​The history of labor unions in the United States encompasses more than 150 years of negotiating for better pay, benefits and working conditions for American workers. 

The first U.S. labor union was launched in 1866, and in the decades that followed, unions played a critical role in guaranteeing worker safety and fair pay. But after peaking in the mid-1950s, union membership rates have fallen steadily ever since.

About 10 percent of U.S. workers were union members in 2021, down from 20 percent in 1983, according to the U.S. Bureau of Labor Statistics (BLS). The union membership rate of public-sector workers (34 percent) was five times higher than the rate of private-sector workers (6 percent) in 2021, and the highest unionization rates were among workers in education, training and library occupations (35 percent) and protective service occupations (33 percent), the BLS reported. 

New state and federal laws, and the deindustrialization and globalization of the American economy have all contributed to the decline of union membership, according to Steve Bernstein, an attorney with Fisher Phillips in Tampa, Fla. Screen Shot 2023-06-02 at 91141 AM.png

In addition, employers have changed their practices in order to recruit and retain good workers; doing so may have reduced the attractiveness of unions. "Frankly, employers are just treating people better" by embracing more fairness and consistency, Bernstein says. "They've had little choice. It's a competitive issue."

Still, there's been no lack of attempts to unionize. High-profile wins were notched for new unions at Starbucks and Amazon in recent months, but these victories haven't been enough to staunch the overall membership decline nationwide. 

"Unions are winning a greater percentage of representation elections than they have in quite some time," Bernstein says. "They're just not having enough elections."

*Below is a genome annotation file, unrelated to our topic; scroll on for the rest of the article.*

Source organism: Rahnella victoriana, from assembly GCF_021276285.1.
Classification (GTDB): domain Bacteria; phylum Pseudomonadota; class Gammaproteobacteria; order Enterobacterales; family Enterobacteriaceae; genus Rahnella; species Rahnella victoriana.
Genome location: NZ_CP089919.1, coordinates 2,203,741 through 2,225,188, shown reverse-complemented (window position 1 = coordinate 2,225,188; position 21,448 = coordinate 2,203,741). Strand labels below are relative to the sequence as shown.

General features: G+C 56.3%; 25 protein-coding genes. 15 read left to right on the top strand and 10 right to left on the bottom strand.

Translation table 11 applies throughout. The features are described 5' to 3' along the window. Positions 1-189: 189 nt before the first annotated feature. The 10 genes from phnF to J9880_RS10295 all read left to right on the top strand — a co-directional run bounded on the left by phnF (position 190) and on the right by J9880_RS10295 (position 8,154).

Pivotal Laws

Several federal laws were critical in shaping the power and trajectory of labor unions in this country. They include the National Labor Relations Act, the Fair Labor Standards Act and the Occupational Safety and Health Act (OSH Act).

In some cases, union ­representation may have seemed less necessary after state and federal laws were passed to ­protect workers and improve working ­conditions. 

'Unions are winning a greater percentage of representation elections than they have in quite some time. They're just not having enough elections.'

"A lot of promises that organized labor was making were more impactful in the absence of federal protections," Bernstein says.

But employers shouldn't underestimate the influence of unions in getting some of those labor laws passed. Unions pushed harder for the passage of the OSH Act than other institutions, Bernstein notes.


Global Economy

Globalization weakened U.S. ­labor unions during the last 20 years ­because many companies moved their operations overseas. This led to the collapse of the U.S. steel industry, which was heavily unionized, ­according to Matthew Fontana, an attorney with Faegre Drinker in ­Philadelphia. 

"Unions are struggling to find ­relevance in that dynamic," ­Bernstein agrees.